By Bill Kreuser, PhD
We first started talking about PGR growing degree day (GDD) models back in 2008. These models use daily average air temperature to estimate PGR longevity and help schedule PGR re-application events. The original model was limited to Primo Maxx applications on bentgrass putting greens. Since then, we’ve expanded our models to dozens of different grass species and management areas (greens, fairways, fields and lawns) and PGR ingredients. We’ve also validated the models with the help of our other turfgrass scientists across the United States.
During the recent off-season, we’ve been working to create version 2.0 of the PGR GDD model. The goal of this new model was to account for PGR mixtures, show how stacking PGR applications can intensify suppression, and include growth suppression estimates for DMI fungicides. This new version of the PGR (DMI) GDD Models is now live for GreenKeeper Premium Members.
This new model has been developed from our twelve years of PGR research data. We have also started new field and growth chamber studies to specifically understand how PGR/DMI mixtures impact cumulative yield suppression intensity and duration (Fig. 1). Version 2.0 of the GDD model analyzes each individual PGR/DMI independently and then uses those results to predict the cumulative effect on growth rate.
Figure 1. Different turfgrass quality from various DMI/PGR mixtures. Clipping suppression ranged from 0-80% at the time of this photo.
GDD Models for DMI Fungicides
Class B PGRs like paclobutrazol (Trimmit 2SC) and flurprimidol (Cutless) can also be classified as DMI fungicides. Likewise, DMI fungicides can also be classified as Class B PGRs. Since the PGR GDD models work for Class B PGRs, we figured that we could create GDD models for DMI fungicides. Our data is very preliminary and consists of direct tests (Fig.1) plus a meta-analysis of existing research data. Fortunately, these DMI GDD models mirror the Class B PGR models. The amount of suppression varies with product and application rate. Product duration is dependent on air temperature (GDDs).
A relative list of growth inhibiting properties can be found in Table 1. It’s important to note that these DMI models predict the growth response of the turf and NOT the length of disease suppression. Growth suppression is a plant effect while disease suppression is a fungi effect.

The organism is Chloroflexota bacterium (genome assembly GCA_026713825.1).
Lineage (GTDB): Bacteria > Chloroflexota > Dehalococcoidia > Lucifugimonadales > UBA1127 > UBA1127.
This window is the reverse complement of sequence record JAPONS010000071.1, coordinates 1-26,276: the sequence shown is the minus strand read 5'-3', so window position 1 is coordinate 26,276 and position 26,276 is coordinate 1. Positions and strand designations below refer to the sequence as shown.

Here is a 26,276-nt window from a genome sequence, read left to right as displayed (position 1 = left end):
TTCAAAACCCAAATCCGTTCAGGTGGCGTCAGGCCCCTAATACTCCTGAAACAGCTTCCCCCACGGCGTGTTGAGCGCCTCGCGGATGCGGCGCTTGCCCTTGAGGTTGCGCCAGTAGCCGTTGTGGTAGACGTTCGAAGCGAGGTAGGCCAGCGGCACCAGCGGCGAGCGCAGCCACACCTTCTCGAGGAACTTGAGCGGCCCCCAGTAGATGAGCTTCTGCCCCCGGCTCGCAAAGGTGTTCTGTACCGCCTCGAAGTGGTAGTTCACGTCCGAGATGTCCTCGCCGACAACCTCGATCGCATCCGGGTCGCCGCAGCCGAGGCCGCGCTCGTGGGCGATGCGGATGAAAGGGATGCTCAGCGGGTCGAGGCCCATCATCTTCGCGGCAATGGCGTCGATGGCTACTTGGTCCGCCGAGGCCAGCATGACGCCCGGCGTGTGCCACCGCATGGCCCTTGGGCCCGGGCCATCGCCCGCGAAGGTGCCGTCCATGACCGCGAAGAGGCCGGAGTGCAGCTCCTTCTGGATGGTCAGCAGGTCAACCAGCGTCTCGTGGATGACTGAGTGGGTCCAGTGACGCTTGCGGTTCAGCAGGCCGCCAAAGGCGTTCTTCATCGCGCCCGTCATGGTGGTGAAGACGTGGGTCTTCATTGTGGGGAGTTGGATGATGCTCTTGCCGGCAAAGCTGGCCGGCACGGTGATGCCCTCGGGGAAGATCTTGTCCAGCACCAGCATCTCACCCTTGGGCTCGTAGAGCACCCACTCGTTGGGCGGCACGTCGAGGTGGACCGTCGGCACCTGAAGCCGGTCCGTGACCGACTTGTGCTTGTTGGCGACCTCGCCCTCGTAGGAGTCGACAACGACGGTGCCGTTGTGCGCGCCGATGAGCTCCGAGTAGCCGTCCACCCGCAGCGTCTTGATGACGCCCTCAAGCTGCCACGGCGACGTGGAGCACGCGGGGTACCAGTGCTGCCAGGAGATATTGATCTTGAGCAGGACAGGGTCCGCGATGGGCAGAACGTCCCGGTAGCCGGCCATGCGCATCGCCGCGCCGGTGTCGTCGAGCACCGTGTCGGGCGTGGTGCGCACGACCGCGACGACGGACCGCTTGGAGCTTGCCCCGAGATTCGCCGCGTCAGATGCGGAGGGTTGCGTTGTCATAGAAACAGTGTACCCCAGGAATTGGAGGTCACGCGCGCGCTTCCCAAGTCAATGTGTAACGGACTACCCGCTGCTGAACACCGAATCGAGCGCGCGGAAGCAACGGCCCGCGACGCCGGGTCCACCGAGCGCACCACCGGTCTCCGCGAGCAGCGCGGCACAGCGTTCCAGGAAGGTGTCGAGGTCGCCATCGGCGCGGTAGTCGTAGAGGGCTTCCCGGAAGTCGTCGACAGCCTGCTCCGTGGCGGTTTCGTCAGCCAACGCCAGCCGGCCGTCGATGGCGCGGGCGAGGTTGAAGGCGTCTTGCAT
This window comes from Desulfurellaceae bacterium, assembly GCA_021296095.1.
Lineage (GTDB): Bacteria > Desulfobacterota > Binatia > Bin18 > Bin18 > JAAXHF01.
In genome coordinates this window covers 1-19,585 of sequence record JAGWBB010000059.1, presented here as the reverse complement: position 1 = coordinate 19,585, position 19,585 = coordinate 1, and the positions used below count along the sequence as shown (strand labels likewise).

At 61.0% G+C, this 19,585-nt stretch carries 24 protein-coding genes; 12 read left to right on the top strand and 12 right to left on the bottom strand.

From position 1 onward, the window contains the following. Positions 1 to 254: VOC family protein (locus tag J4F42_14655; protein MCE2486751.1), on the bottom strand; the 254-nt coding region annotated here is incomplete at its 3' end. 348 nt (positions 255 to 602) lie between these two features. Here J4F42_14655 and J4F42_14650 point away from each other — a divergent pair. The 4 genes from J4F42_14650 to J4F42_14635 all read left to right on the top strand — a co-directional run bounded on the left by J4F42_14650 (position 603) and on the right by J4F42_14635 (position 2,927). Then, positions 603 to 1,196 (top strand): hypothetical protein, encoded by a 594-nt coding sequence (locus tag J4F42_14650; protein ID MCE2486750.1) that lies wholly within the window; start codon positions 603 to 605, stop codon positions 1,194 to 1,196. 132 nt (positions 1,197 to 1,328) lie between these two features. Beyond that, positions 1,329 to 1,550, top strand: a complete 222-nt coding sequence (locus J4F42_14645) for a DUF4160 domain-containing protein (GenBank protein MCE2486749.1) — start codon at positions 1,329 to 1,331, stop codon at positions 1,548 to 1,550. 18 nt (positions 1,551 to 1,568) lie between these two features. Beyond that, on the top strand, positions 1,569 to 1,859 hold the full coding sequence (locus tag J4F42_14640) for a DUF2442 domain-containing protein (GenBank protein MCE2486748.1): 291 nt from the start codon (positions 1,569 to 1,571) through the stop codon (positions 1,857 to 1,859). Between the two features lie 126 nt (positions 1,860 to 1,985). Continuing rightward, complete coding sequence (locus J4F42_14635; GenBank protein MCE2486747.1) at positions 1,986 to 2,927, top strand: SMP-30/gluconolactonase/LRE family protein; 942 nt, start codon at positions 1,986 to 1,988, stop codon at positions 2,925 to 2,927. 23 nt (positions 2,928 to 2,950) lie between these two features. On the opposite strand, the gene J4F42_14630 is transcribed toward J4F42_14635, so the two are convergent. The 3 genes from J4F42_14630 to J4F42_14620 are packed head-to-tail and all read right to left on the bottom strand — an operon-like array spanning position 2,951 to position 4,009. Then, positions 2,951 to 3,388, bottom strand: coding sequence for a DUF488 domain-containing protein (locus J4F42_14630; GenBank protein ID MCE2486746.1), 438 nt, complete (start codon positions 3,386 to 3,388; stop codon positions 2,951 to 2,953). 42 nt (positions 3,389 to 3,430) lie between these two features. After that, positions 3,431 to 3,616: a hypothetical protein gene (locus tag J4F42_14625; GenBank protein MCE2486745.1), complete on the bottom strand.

Table 1. Very preliminary data of DMI clipping yield suppression on creeping bentgrass golf greens. Suppression ranged from 10-25% and duration of suppression ranged from 800-1200 GDD (based 0C). Ingredients in bold have been evaluated at the University of Nebraska and non-bold ingredients were generated from a meta-analysis.
Integration into GreenKeeper App
Because these models are complex, they are only available in the GreenKeeper App. Programs like Excel or Google Sheets cannot easily load the results of multiple PGRs and DMIs at the same time. The Cumulative Yield Suppression Dashboard (located above the Fertilizer Dashboard on GreenKeeper Premium) displays a list of all products known to affect growth rate and then calculates the “Total Estimated Clipping Suppression” for each area at your facility (Fig. 2).
Figure 2. The Clipping Yield Suppression Dash in GreenKeeper Premium uses version 2.0 of the PGR/DMI GDD Models to estimate clipping yield suppression of various products.
The color of the bar represents the amount of clipping yield suppression and the length of the bar indicates the duration of the clipping suppression phase for each product. You’ll notice that the suppression duration (GDD) is different than the “Re-application Interval GDD” on the Product Expiration Lifetime Dash. This is because PGRs need to be re-applied before the suppression phase is over to sustain suppression. The blue question mark provides additional application details (date, rate, GDD). The red exclamation mark indicates these products can suppress yield, but a GDD model doesn’t exist in GreenKeeper for that product and/or area.
Stop Guessing When Mixing PGRs and DMIs
This new GreenKeeper Premium features is sure to help minimize the guess work when scheduling PGR and DMI applications. We are also working on a way to recalculate suppression for collars from past putting green application records. This will surely help our users understand PGR over-regulation & collar decline. Another feature in the works is to display the estimated peak suppression when an application is being logged in GreenKeeper. Users can edit PGR application rates to find the amount of suppression they would like from an application. Joining GreenKeeper Premium allows us to reinvest in features like this and helps you take the guesswork out of your management program.